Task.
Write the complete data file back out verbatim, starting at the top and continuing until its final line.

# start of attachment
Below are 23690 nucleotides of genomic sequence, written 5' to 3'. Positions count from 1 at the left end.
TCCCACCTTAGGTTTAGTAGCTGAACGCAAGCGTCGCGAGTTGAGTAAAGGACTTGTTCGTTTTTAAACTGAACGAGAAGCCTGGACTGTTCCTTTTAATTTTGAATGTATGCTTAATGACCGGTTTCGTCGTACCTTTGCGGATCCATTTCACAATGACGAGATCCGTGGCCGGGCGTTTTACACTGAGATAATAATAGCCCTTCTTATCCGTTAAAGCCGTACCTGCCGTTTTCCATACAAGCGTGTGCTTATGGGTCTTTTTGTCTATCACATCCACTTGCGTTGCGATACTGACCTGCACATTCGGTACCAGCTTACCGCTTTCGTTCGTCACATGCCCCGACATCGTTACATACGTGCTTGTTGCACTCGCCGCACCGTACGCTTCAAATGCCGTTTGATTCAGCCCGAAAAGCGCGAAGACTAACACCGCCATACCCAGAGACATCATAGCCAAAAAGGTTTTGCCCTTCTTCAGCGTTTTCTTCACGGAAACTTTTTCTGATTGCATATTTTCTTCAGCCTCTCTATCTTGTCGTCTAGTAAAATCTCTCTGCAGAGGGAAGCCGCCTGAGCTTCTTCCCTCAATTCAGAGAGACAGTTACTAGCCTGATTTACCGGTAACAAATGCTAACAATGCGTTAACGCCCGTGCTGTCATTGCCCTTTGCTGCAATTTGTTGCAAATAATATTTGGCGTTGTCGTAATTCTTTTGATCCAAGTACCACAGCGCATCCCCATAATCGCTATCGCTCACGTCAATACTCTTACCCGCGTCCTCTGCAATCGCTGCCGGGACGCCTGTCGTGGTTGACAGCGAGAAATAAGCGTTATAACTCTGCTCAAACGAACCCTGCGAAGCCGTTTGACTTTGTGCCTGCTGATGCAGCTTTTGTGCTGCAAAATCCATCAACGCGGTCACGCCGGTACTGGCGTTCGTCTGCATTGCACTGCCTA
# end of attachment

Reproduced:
Below are 23690 nucleotides of genomic sequence, written 5' to 3'. Positions count from 1 at the left end.
TCCCACCTTAGGTTTAGTAGCTGAACGCAAGCGTCGCGAGTTGAGTAAAGGACTTGTTCGTTTTTAAACTGAACGAGAAGCCTGGACTGTTCCTTTTAATTTTGAATGTATGCTTAATGACCGGTTTCGTCGTACCTTTGCGGATCCATTTCACAATGACGAGATCCGTGGCCGGGCGTTTTACACTGAGATAATAATAGCCCTTCTTATCCGTTAAAGCCGTACCTGCCGTTTTCCATACAAGCGTGTGCTTATGGGTCTTTTTGTCTATCACATCCACTTGCGTTGCGATACTGACCTGCACATTCGGTACCAGCTTACCGCTTTCGTTCGTCACATGCCCCGACATCGTTACATACGTGCTTGTTGCACTCGCCGCACCGTACGCTTCAAATGCCGTTTGATTCAGCCCGAAAAGCGCGAAGACTAACACCGCCATACCCAGAGACATCATAGCCAAAAAGGTTTTGCCCTTCTTCAGCGTTTTCTTCACGGAAACTTTTTCTGATTGCATATTTTCTTCAGCCTCTCTATCTTGTCGTCTAGTAAAATCTCTCTGCAGAGGGAAGCCGCCTGAGCTTCTTCCCTCAATTCAGAGAGACAGTTACTAGCCTGATTTACCGGTAACAAATGCTAACAATGCGTTAACGCCCGTGCTGTCATTGCCCTTTGCTGCAATTTGTTGCAAATAATATTTGGCGTTGTCGTAATTCTTTTGATCCAAGTACCACAGCGCATCCCCATAATCGCTATCGCTCACGTCAATACTCTTACCCGCGTCCTCTGCAATCGCTGCCGGGACGCCTGTCGTGGTTGACAGCGAGAAATAAGCGTTATAACTCTGCTCAAACGAACCCTGCGAAGCCGTTTGACTTTGTGCCTGCTGATGCAGCTTTTGTGCTGCAAAATCCATCAACGCGGTCACGCCGGTACTGGCGTTCGTCTGCATTGCACTGCCTA